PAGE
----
Zwanzig, Robert Walter (1952) Quantum hydrodynamics. A statistical mechanical theory of light scattering from simple non-polar fluids. Dissertation (Ph.D.), California Institute of Technology. http://resolver.caltech.edu/CaltechETD:etd-07202004-160131
The first part of this thesis is concerned with certain extensions of a formal technique devised by Wigner for handling problems in quantum statistical mechanics, especially to problems in quantum mechanical transport processes. The approach is to find the closest possible analogy between classical and quantum statistical mechanics, so that the extensive work in classical statistical mechanics can be utilized. This analogy is attained with the Wigner distribution function, with which averages of dynamical variables in quantum mechanics may be calculated by integrations in phase space. We will first state some basic properties of distribution functions in classical statistical mechanics, and then state the corresponding properties of the density matrix in quantum mechanics. We will define and discuss the Wigner distribution function, show that it has the desired averaging properties, and obtain the analogue of the Liouville equation satisfied by this function. We will derive the analogue of the Liouville equation in reduced phase space, and then obtain the equations of hydrodynamics from quantum statistical mechanics. This will lead to expressions for the stress tensor and heat current density in terms of singlet and pair distribution functions.
In the second part of this thesis, the statistical mechanical theory of light scattering from fluids is developed. The model used consists of a collection of spherically symmetric, optically isotropic particles, which are capable of interacting both mechanically and electromagnetically. The effects of these interactions are included rigorously. This is done by using the radial distribution function for the spatial configuration of the particles, and the pair moment distribution function, which gives the dipole moment of a particle when it and another particle are fixed at specified positions, and the rest are averaged out. A chain of integral equations is set up, which is capable of giving the local field within the fluid. The index of refraction is then derived, with corrections to the Clausius-Mosotti formula. Finally, the light scattering cross section is obtained. This reduces to the result obtained with the Einstein-Smoluchowski theory in the proper limit, but contains corrections when the wavelength of the light is of the order of interparticle distances.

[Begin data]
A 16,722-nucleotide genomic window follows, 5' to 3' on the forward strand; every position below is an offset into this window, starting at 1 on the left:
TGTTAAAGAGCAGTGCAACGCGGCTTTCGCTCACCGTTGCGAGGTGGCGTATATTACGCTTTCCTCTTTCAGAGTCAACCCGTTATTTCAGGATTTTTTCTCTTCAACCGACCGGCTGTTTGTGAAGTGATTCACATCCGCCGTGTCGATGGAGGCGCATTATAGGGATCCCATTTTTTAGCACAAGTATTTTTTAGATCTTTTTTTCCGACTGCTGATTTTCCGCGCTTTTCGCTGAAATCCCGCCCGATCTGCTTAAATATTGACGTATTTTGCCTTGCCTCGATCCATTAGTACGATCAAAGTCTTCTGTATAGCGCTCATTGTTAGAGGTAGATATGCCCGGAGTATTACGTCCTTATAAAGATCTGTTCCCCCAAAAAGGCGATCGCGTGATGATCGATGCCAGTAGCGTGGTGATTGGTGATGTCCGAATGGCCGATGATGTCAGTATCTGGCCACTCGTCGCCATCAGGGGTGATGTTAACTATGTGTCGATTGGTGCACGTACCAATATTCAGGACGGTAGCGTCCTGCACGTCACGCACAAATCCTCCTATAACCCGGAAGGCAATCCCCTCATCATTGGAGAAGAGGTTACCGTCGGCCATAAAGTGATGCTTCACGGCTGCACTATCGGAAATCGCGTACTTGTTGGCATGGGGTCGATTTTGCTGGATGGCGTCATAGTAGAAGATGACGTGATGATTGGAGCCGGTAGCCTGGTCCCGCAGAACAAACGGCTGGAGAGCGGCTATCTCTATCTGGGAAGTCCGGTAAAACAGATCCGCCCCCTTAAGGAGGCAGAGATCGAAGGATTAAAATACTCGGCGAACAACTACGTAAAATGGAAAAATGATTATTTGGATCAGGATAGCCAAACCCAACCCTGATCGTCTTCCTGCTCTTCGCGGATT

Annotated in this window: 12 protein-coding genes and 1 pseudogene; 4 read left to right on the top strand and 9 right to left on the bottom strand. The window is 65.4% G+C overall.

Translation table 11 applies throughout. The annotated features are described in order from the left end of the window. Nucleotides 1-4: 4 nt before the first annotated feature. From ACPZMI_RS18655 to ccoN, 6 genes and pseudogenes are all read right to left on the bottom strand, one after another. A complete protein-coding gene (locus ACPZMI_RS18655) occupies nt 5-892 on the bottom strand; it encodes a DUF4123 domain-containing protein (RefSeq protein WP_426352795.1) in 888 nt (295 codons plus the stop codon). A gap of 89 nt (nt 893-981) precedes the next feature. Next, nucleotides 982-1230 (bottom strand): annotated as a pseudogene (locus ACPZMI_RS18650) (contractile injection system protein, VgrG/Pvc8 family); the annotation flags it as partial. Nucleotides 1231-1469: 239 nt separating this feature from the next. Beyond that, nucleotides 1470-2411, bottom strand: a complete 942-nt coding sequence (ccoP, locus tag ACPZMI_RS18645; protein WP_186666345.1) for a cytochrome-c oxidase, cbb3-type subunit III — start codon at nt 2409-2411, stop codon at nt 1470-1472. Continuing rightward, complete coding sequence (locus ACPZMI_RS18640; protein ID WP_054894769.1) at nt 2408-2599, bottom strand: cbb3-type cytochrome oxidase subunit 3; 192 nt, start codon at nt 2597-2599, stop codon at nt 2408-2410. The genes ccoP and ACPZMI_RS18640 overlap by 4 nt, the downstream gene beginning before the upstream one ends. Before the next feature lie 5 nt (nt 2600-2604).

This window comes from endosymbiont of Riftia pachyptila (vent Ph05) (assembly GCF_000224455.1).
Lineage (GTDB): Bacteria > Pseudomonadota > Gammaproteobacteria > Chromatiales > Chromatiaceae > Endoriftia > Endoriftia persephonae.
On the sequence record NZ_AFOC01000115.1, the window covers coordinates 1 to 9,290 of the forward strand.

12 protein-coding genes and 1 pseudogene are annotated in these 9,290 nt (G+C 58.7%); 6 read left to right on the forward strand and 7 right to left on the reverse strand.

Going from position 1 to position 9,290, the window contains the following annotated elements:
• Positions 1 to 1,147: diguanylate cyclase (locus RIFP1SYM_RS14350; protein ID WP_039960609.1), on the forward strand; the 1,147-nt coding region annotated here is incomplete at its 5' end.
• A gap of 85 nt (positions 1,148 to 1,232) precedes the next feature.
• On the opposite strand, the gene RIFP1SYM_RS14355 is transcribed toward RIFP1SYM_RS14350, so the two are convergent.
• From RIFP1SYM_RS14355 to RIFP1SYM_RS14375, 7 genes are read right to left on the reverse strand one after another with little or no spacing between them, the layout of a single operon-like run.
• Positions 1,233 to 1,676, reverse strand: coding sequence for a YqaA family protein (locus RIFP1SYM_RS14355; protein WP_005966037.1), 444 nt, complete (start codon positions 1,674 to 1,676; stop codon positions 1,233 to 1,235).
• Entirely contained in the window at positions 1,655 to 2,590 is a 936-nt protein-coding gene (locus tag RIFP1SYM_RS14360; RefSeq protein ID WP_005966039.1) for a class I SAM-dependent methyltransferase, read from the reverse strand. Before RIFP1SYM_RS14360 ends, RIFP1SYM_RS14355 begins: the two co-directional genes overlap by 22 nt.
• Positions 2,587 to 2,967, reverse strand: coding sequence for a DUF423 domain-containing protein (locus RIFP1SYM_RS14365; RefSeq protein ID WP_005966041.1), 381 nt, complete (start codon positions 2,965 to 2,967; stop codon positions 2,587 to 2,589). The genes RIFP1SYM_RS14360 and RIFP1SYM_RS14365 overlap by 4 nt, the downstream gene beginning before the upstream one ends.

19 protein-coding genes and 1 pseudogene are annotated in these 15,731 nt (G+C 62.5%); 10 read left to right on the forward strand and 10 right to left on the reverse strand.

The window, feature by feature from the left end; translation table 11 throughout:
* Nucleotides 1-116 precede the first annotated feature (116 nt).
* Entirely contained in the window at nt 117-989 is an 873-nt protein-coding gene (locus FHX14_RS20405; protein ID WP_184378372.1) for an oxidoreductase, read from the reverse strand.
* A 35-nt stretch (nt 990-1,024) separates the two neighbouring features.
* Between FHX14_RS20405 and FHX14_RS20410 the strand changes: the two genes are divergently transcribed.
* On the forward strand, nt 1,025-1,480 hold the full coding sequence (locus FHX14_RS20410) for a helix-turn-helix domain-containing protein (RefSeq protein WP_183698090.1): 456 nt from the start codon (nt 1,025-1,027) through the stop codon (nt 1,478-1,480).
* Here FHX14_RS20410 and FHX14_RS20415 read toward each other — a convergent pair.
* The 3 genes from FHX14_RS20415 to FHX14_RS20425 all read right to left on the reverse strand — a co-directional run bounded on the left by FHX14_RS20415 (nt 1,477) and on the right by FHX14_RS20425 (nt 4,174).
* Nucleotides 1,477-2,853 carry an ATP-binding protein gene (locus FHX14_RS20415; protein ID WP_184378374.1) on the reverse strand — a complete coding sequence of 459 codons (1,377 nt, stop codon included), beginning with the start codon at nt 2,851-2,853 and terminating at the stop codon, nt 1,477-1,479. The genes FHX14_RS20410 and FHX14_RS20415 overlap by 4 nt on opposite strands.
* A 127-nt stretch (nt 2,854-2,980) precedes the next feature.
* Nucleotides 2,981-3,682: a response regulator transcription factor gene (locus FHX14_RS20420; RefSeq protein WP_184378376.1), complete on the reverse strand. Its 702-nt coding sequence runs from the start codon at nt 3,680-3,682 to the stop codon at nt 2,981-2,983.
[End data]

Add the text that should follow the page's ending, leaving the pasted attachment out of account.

|Item Type:||Thesis (Dissertation (Ph.D.))|
|Degree Grantor:||California Institute of Technology|
|Division:||Chemistry and Chemical Engineering|
|Thesis Availability:||Public (worldwide access)|
|Defense Date:||1 January 1952|
|Default Usage Policy:||No commercial reproduction, distribution, display or performance rights in this work are provided.|
|Deposited By:||Imported from ETD-db|
|Deposited On:||26 Jul 2004|
|Last Modified:||26 Dec 2012 02:55|
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